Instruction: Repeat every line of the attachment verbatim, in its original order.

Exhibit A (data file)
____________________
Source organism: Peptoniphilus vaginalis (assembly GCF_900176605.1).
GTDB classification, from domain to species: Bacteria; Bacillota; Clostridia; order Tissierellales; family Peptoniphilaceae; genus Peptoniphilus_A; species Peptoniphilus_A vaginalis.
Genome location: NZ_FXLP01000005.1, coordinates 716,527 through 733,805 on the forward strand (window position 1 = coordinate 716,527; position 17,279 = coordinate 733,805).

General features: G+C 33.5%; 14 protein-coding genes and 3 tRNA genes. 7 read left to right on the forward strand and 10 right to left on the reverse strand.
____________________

Source organism: Peptoniphilus vaginalis (assembly GCF_900176605.1).
GTDB classification, from domain to species: Bacteria; Bacillota; Clostridia; order Tissierellales; family Peptoniphilaceae; genus Peptoniphilus_A; species Peptoniphilus_A vaginalis.
Genome location: NZ_FXLP01000005.1, coordinates 716,527 through 733,805 on the forward strand (window position 1 = coordinate 716,527; position 17,279 = coordinate 733,805).

General features: G+C 33.5%; 14 protein-coding genes and 3 tRNA genes. 7 read left to right on the forward strand and 10 right to left on the reverse strand.